For the first time in the US, doctors have brought an adult heart back to life and then transplanted it into another person who was in need of a new one. It is the first heart transplant to be carried out after a donor's heart has stopped beating, known as donation after cardiac death (DCD), rather than after a person has been diagnosed with brain death (DBD) but their heart is still beating, in the States.
The procedure has been carried out in both the UK and Australia, and doctors in the US are excited at the potential the new rules open up, decreasing organ waitlist times and saving lives.
The operation was conducted by surgeons at Duke University. Organ transplants are usually carried out after a patient has suffered irreversible brain death but machines can keep their heart and other vital organs alive. When a patient suffers cardiac arrest, however, the heart stops pumping blood around the body. Without oxygen-rich blood circulating, the cardiac cells begin to die and soon the whole organ becomes unusable for transplants.
The technique used to make the heart viable for transplantation is called warm perfusion. The organ is connected to a series of tubes and it is given blood, oxygen, and electrolytes at normal body temperature. The muscles in the organ begin to work again and with this approach, a heart can be kept viable for up to 10 hours.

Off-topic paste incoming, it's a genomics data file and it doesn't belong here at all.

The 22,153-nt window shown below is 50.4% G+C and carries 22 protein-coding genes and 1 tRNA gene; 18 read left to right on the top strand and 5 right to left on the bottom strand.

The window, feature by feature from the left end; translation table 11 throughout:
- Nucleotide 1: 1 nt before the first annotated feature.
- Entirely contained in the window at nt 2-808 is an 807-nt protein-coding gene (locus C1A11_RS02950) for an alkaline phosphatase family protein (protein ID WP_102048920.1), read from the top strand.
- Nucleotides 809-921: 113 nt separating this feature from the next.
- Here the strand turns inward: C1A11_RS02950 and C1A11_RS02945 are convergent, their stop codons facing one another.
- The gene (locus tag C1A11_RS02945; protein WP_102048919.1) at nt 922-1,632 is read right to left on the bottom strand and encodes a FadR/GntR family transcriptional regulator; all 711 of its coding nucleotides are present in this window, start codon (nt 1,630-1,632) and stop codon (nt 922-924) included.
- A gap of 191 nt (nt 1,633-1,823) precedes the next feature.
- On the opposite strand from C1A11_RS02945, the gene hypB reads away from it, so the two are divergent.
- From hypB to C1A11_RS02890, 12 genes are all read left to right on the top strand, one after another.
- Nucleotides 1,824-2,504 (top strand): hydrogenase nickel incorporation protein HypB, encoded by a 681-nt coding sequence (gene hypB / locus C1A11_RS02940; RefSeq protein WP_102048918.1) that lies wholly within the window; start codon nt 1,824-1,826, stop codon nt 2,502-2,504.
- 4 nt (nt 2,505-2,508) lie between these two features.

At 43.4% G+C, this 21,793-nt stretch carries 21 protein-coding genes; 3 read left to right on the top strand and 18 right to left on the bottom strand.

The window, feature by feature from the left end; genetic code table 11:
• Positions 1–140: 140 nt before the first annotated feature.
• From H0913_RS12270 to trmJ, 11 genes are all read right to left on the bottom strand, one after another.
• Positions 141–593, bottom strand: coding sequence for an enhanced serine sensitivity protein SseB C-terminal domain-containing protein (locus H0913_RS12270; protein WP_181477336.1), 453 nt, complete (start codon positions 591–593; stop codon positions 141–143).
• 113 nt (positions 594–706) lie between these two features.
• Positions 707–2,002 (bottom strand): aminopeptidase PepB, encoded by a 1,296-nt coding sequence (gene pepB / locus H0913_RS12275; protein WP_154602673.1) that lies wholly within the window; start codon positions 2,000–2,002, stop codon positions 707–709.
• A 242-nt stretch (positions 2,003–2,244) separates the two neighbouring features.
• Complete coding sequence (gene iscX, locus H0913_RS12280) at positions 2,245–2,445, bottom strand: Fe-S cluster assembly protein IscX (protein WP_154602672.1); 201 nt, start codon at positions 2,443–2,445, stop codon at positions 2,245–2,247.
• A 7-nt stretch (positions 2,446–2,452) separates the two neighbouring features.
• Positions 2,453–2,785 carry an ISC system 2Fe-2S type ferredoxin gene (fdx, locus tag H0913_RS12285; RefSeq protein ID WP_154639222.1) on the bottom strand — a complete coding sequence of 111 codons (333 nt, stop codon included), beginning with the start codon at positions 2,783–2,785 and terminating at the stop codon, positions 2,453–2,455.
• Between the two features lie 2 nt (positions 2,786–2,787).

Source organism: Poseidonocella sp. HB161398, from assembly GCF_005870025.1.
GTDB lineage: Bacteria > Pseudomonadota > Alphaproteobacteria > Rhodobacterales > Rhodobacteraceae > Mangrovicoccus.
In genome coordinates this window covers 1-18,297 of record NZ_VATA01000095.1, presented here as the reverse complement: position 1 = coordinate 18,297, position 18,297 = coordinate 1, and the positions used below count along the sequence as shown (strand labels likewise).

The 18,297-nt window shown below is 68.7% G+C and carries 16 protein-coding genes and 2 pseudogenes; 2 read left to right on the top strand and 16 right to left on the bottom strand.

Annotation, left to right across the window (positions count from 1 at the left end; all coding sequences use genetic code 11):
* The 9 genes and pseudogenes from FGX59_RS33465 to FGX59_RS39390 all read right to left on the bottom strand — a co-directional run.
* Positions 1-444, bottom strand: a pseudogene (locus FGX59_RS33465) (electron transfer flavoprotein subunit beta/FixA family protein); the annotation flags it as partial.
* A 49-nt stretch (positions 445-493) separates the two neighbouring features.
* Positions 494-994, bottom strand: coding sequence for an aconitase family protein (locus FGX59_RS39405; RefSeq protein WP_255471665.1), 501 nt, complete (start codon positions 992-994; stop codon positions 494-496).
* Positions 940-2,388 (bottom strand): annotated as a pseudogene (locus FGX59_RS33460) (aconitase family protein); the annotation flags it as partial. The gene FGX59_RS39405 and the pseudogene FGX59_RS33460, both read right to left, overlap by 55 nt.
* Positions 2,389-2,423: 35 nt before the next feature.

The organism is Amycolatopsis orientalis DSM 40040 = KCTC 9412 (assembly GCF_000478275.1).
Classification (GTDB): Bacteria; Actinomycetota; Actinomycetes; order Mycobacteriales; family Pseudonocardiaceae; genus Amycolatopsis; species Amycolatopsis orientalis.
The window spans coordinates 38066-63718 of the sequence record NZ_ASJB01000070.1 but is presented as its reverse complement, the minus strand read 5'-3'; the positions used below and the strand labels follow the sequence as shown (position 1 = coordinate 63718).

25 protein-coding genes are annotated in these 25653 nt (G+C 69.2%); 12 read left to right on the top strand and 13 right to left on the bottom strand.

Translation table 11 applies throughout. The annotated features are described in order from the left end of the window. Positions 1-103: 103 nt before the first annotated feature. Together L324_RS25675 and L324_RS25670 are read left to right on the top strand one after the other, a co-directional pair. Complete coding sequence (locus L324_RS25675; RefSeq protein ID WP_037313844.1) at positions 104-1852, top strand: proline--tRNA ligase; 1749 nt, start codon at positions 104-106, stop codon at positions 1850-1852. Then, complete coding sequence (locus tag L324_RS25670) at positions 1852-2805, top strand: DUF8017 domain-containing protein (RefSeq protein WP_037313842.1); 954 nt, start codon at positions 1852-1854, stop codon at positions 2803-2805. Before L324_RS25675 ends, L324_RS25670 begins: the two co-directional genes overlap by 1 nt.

Previous studies have shown that outcomes for patients receiving a DCD heart are similar to those who received a heart from a brain-dead donor.
The first-ever human heart transplant in 1967 was technically a DCD, but the donor and the receiver were next to each other. This modern approach was first carried out in 2015 by surgeons at the Royal Papworth Hospital, in Cambridge, UK.
"The @RoyalPapworth and St. Vincent’s (Sydney, AU) experiences have paved the way for our progress in the USA," Jacob Niall Schroder, the director of the heart transplant program at Duke University Medical Center tweeted. "[They] blazed the trail... with excellent results – decreased wait time and mortality and survival equivalent to DBD."
“This expands the donor pool (we expect up to as much as 30 percent) for those waiting for a new heart. If @RoyalPapworth's experience (approx 75 DCD heart transplants to date) has shown us anything, this will decrease waitlist time, deaths on the waitlist, with excellent survival results,” he added.